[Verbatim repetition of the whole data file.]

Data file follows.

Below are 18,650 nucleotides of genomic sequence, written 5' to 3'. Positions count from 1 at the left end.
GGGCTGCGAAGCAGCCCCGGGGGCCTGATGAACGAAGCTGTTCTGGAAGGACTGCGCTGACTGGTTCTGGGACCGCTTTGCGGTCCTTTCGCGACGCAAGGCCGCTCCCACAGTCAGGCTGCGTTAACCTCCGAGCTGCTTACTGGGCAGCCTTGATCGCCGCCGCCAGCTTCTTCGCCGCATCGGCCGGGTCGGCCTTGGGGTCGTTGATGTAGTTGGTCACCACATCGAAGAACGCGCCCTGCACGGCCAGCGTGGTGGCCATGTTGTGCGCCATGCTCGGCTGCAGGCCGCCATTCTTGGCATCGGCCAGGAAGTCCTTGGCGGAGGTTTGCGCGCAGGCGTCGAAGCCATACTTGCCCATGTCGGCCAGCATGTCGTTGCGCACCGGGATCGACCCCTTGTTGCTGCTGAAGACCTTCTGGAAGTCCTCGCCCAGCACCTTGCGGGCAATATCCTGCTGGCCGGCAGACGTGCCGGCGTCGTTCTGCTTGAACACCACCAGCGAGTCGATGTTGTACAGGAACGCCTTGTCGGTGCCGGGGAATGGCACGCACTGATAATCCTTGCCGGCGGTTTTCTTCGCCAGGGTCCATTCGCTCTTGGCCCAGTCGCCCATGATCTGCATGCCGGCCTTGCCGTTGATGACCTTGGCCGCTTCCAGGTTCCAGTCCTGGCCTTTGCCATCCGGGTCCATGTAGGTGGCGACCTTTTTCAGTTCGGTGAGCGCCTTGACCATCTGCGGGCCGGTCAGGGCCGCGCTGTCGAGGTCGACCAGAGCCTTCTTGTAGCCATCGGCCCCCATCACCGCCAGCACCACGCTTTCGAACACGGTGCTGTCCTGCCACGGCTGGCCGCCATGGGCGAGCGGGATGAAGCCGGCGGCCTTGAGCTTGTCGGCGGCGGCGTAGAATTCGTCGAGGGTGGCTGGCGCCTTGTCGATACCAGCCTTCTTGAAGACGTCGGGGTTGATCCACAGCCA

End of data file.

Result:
Below are 18,650 nucleotides of genomic sequence, written 5' to 3'. Positions count from 1 at the left end.
GGGCTGCGAAGCAGCCCCGGGGGCCTGATGAACGAAGCTGTTCTGGAAGGACTGCGCTGACTGGTTCTGGGACCGCTTTGCGGTCCTTTCGCGACGCAAGGCCGCTCCCACAGTCAGGCTGCGTTAACCTCCGAGCTGCTTACTGGGCAGCCTTGATCGCCGCCGCCAGCTTCTTCGCCGCATCGGCCGGGTCGGCCTTGGGGTCGTTGATGTAGTTGGTCACCACATCGAAGAACGCGCCCTGCACGGCCAGCGTGGTGGCCATGTTGTGCGCCATGCTCGGCTGCAGGCCGCCATTCTTGGCATCGGCCAGGAAGTCCTTGGCGGAGGTTTGCGCGCAGGCGTCGAAGCCATACTTGCCCATGTCGGCCAGCATGTCGTTGCGCACCGGGATCGACCCCTTGTTGCTGCTGAAGACCTTCTGGAAGTCCTCGCCCAGCACCTTGCGGGCAATATCCTGCTGGCCGGCAGACGTGCCGGCGTCGTTCTGCTTGAACACCACCAGCGAGTCGATGTTGTACAGGAACGCCTTGTCGGTGCCGGGGAATGGCACGCACTGATAATCCTTGCCGGCGGTTTTCTTCGCCAGGGTCCATTCGCTCTTGGCCCAGTCGCCCATGATCTGCATGCCGGCCTTGCCGTTGATGACCTTGGCCGCTTCCAGGTTCCAGTCCTGGCCTTTGCCATCCGGGTCCATGTAGGTGGCGACCTTTTTCAGTTCGGTGAGCGCCTTGACCATCTGCGGGCCGGTCAGGGCCGCGCTGTCGAGGTCGACCAGAGCCTTCTTGTAGCCATCGGCCCCCATCACCGCCAGCACCACGCTTTCGAACACGGTGCTGTCCTGCCACGGCTGGCCGCCATGGGCGAGCGGGATGAAGCCGGCGGCCTTGAGCTTGTCGGCGGCGGCGTAGAATTCGTCGAGGGTGGCTGGCGCCTTGTCGATACCAGCCTTCTTGAAGACGTCGGGGTTGATCCACAGCCA